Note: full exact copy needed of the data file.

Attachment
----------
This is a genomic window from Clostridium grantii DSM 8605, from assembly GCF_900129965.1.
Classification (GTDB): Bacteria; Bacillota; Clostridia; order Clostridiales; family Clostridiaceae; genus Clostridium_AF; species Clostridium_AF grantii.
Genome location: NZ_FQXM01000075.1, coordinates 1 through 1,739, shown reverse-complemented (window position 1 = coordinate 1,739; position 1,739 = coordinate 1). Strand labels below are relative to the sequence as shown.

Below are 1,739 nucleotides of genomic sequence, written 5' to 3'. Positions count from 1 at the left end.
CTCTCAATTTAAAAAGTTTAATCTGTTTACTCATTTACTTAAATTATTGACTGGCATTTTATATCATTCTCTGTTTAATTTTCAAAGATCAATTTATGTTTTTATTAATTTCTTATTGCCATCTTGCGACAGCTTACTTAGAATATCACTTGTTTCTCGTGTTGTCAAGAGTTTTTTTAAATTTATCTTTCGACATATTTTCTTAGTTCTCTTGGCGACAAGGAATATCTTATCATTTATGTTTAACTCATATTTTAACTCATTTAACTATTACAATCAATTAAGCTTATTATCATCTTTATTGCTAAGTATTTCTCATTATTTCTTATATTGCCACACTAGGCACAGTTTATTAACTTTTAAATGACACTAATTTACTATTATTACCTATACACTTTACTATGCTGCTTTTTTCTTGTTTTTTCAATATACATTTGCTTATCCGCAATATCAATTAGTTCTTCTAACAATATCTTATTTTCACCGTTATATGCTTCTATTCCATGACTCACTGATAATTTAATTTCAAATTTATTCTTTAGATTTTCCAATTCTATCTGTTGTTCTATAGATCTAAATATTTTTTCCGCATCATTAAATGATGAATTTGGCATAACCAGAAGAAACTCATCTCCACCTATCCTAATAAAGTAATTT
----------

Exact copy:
This is a genomic window from Clostridium grantii DSM 8605, from assembly GCF_900129965.1.
Classification (GTDB): Bacteria; Bacillota; Clostridia; order Clostridiales; family Clostridiaceae; genus Clostridium_AF; species Clostridium_AF grantii.
Genome location: NZ_FQXM01000075.1, coordinates 1 through 1,739, shown reverse-complemented (window position 1 = coordinate 1,739; position 1,739 = coordinate 1). Strand labels below are relative to the sequence as shown.

Below are 1,739 nucleotides of genomic sequence, written 5' to 3'. Positions count from 1 at the left end.
CTCTCAATTTAAAAAGTTTAATCTGTTTACTCATTTACTTAAATTATTGACTGGCATTTTATATCATTCTCTGTTTAATTTTCAAAGATCAATTTATGTTTTTATTAATTTCTTATTGCCATCTTGCGACAGCTTACTTAGAATATCACTTGTTTCTCGTGTTGTCAAGAGTTTTTTTAAATTTATCTTTCGACATATTTTCTTAGTTCTCTTGGCGACAAGGAATATCTTATCATTTATGTTTAACTCATATTTTAACTCATTTAACTATTACAATCAATTAAGCTTATTATCATCTTTATTGCTAAGTATTTCTCATTATTTCTTATATTGCCACACTAGGCACAGTTTATTAACTTTTAAATGACACTAATTTACTATTATTACCTATACACTTTACTATGCTGCTTTTTTCTTGTTTTTTCAATATACATTTGCTTATCCGCAATATCAATTAGTTCTTCTAACAATATCTTATTTTCACCGTTATATGCTTCTATTCCATGACTCACTGATAATTTAATTTCAAATTTATTCTTTAGATTTTCCAATTCTATCTGTTGTTCTATAGATCTAAATATTTTTTCCGCATCATTAAATGATGAATTTGGCATAACCAGAAGAAACTCATCTCCACCTATCCTAATAAAGTAATTT